principle justifies the curve shape obtained in an
overcurrent relay by manipulation of the saturation point in the
The new standard has introduced a number of concepts that
facilitate coordination of new numerical relays with
It should be borne in mind that, without an existing official
standard at the time of their conception, practically all digital
overcurrent relays fall within the prescribed conformance band of
+/-15% of the standard characteristic. This is an indication that
manufacturers have made an effort to coordinate with electro-
mechanical relays. The rationale behind this endeavor has
simply been embedded in this standard.
6. REFER ENCES
1. IEC Publication 255-3 (1989-05), Single input energizing
quantity measuring relays with dependant or independant time,
2. IEEE Std C37.112- 1996, IEEE Standard Inverse-Time
Characteristic Equations for Overcurrent Relays.
3. W. K. Sonneman and W. E. Glassburn, " Principles of
Induction Type Relay Design", AIEE Winter General Meeting,
New York, N. Y., January 19-23, 1953.
4. S. E. Zocholl and G. Benmouyal, "Dynamic Performance of
Protective Relays", 18th Annual Western Protective Relay
Conference, Spokane, WA, October 22-24, 1991.
5. G. Benmouyal, "Design of a Digital Multi-Curve Time-
Overcurrent Relay," IEEE Trans. on PD, Vol. 6, pp. 656-665,
6. H.K. Verma and T.M.S. Rao, "Inverse Time Overcurrent
Relays using Linear Components," IEEE Trans. PAS-95, No.
5, September/October 1976.
T. E. McDermott (Electrotek Concepts, Clairton, PA): The
paper presents a general model of time overcurrent relays that
may be used to design digital relays that will coordinate with
electromechanical relays. The standard constants in Table III
average the characteristics of the CO and IAC series, but h e
paper presents both sets of constants. We are developing
software to predict power quality impacts of the overcurrent
protection system, including interruptions and voltage sag
magnitudes and durations. We are not concerned with setting
or coordinating relays in this software, since we assume t h a t
task has been done correctly. Does the working group feel
that the constants in Tables I and I1 are suitable for this kind of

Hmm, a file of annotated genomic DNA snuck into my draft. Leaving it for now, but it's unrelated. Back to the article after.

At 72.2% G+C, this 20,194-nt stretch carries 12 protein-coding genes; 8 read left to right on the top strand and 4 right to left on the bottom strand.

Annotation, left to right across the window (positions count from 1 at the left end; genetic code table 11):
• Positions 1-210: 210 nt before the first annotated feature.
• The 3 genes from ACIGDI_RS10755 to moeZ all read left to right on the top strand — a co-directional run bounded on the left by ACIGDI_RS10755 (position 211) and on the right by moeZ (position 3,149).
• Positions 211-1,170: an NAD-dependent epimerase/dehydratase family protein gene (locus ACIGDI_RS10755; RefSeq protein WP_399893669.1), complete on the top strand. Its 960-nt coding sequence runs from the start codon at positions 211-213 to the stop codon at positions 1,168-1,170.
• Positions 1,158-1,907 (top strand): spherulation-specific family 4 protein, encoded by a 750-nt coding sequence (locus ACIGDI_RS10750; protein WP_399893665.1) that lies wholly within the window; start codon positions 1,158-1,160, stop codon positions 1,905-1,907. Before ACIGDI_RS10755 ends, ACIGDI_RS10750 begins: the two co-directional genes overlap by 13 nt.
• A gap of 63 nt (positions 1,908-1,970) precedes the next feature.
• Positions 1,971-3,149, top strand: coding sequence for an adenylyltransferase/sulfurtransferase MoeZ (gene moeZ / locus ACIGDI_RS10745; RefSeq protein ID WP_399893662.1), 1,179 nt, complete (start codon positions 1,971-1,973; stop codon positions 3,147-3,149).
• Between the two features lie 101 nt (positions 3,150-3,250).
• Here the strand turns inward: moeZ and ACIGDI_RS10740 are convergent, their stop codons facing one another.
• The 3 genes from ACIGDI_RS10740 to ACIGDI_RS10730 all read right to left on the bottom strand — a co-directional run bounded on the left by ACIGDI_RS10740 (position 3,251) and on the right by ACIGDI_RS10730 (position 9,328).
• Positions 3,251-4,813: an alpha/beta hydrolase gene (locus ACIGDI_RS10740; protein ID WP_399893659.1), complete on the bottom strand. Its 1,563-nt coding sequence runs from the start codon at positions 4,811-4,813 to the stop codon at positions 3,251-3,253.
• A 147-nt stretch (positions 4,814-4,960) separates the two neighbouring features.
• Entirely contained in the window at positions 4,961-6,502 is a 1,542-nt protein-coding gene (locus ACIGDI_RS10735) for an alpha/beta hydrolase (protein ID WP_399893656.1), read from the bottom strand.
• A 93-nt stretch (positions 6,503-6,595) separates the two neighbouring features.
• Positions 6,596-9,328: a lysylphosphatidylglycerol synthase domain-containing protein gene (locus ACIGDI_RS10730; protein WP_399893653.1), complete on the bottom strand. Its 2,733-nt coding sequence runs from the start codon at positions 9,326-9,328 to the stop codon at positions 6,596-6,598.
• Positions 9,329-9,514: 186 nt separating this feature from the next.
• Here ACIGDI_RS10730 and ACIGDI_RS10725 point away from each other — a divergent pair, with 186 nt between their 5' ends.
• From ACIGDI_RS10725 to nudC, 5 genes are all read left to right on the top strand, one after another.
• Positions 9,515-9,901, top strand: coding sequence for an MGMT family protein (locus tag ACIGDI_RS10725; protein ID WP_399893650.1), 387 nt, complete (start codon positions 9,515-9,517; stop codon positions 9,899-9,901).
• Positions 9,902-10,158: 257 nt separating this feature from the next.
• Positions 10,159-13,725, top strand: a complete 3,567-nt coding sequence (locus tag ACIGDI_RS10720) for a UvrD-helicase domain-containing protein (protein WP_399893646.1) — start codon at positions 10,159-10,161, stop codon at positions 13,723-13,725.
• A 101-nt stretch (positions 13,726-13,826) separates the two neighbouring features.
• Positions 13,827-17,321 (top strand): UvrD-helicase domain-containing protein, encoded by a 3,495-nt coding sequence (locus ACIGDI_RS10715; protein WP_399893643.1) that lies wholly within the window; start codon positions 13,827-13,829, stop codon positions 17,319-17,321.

modeling? If yes, over what range of time dials?
On a distribution feeder, digital relays would also have to
coordinate with older line reclosers.
In the second column on page 3, the text refers to equations
10 and 11, which do not appear in the paper. Should these be
equations 8 and 91
Does the standard
relays that will coordinate with electromechanical relays." In
this perspective, three main issues are being addressed in the
standard: the shapes of the time-overcurrent characteristics, the
relays dynamics (or how they
currents) and the relays reset (which could be included in a
broader definition of their dynamics), These three features are
defined only for the relays operation at fundamental fiequency.
It is very important to note that the standard does not include
any current magnitude fi-equency response (or how the relays
would respond to any fiequency component other than the
bdamental fiequency). Furthermore, the standard does not try
to characterize the electromechanical relays performance when
frequency components other than the fundamental are present in
the waveforms. In that perspective, we feel that if "power
quality impact" includes studies encompassing waveforms with
a broader fiequency spectrum, the model in the standard would
not be adequate. It could be helpfiil, however, if these studies
are limited to current variations at fundamental fiequency.
It should be borne in mind that Table I and I1 provided in the
paper are not part of the standard and are only provided in the
which is purely informative. Table I11 belongs
however to the main body of the standard.
The standard does not address the issue of old reclosers if they
have not been designed
electromechanical relays characteristics (time-overcurrent
shapes, dynamics and reset).
Finally, we thank the discusser for having pointed to an error in
the text, equations 8 and 9 should be read instead of equations
10 and 11.
respond to time-varying
to be compatible with
Gabriel Benmouyal (Schweitzer Engineering Laboratories,
Boucherville, PQ, Canada):
The discusser has very correctly defined in his introduction,
the main purpose of the standard which is to present "a general
model of time overcurrent relays to be used to design digital